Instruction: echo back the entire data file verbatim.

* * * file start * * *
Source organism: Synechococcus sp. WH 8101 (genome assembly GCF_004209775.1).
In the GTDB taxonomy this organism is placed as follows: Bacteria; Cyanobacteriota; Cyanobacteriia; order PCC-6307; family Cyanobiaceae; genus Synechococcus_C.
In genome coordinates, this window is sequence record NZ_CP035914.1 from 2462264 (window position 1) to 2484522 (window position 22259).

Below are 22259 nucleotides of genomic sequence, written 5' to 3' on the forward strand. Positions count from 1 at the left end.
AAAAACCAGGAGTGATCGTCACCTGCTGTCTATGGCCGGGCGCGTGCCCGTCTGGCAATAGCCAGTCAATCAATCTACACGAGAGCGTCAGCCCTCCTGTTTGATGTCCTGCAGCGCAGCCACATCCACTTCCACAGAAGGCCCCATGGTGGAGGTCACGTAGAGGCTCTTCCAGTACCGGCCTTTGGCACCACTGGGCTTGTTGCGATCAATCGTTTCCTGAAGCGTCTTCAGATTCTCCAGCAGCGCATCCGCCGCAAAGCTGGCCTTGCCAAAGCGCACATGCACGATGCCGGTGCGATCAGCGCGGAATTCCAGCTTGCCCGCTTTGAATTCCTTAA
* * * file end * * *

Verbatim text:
Source organism: Synechococcus sp. WH 8101 (genome assembly GCF_004209775.1).
In the GTDB taxonomy this organism is placed as follows: Bacteria; Cyanobacteriota; Cyanobacteriia; order PCC-6307; family Cyanobiaceae; genus Synechococcus_C.
In genome coordinates, this window is sequence record NZ_CP035914.1 from 2462264 (window position 1) to 2484522 (window position 22259).

Below are 22259 nucleotides of genomic sequence, written 5' to 3' on the forward strand. Positions count from 1 at the left end.
AAAAACCAGGAGTGATCGTCACCTGCTGTCTATGGCCGGGCGCGTGCCCGTCTGGCAATAGCCAGTCAATCAATCTACACGAGAGCGTCAGCCCTCCTGTTTGATGTCCTGCAGCGCAGCCACATCCACTTCCACAGAAGGCCCCATGGTGGAGGTCACGTAGAGGCTCTTCCAGTACCGGCCTTTGGCACCACTGGGCTTGTTGCGATCAATCGTTTCCTGAAGCGTCTTCAGATTCTCCAGCAGCGCATCCGCCGCAAAGCTGGCCTTGCCAAAGCGCACATGCACGATGCCGGTGCGATCAGCGCGGAATTCCAGCTTGCCCGCTTTGAATTCCTTAA